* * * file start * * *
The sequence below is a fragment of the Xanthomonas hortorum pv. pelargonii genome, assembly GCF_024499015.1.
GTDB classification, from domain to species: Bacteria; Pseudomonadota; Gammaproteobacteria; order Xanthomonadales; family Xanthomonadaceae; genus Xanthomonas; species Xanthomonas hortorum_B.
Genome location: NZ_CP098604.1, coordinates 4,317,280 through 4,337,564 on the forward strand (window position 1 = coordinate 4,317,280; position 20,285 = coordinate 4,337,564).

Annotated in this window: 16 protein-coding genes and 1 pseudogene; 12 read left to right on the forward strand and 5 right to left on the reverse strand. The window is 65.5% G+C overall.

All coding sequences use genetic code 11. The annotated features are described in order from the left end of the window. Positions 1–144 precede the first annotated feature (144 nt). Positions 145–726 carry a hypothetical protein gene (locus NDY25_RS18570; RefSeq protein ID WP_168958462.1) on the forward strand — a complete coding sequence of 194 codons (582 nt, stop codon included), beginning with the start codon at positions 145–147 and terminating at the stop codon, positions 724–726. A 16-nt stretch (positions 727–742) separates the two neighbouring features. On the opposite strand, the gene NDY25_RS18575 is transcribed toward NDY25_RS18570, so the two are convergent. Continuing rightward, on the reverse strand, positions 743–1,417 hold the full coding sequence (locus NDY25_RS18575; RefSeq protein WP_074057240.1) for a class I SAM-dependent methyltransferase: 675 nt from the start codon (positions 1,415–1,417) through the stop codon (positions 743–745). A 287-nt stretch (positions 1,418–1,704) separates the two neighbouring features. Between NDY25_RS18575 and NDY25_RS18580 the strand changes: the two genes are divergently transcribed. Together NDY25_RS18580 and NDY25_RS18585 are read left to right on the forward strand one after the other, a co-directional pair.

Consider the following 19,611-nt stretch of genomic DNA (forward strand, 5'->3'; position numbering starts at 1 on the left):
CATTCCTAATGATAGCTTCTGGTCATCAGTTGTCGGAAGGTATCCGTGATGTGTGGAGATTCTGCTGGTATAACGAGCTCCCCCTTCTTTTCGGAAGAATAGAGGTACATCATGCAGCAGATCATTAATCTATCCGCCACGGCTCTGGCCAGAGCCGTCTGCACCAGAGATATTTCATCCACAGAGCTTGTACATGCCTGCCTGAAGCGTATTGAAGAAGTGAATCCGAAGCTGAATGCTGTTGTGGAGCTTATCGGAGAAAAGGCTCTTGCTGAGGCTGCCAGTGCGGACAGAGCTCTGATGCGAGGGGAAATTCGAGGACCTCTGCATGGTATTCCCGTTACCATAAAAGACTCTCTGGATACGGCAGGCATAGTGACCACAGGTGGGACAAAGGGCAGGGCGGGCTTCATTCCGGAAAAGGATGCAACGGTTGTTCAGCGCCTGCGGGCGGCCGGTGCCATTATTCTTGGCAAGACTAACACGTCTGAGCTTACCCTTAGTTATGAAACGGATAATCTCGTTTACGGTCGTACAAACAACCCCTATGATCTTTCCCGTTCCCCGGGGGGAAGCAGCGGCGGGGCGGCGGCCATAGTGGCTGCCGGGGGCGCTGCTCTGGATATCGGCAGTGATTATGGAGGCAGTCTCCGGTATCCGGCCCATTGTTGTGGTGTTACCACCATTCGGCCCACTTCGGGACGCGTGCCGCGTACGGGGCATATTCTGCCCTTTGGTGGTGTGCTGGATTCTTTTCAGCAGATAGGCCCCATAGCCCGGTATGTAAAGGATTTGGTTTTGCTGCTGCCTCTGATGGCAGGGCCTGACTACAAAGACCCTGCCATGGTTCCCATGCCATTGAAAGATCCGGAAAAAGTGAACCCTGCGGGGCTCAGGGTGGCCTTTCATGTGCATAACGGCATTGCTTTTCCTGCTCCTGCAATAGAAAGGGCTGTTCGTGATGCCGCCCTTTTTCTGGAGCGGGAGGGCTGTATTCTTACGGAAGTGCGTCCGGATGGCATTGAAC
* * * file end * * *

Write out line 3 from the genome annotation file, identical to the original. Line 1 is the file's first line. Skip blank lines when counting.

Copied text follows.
Genome location: NZ_CP098604.1, coordinates 4,317,280 through 4,337,564 on the forward strand (window position 1 = coordinate 4,317,280; position 20,285 = coordinate 4,337,564).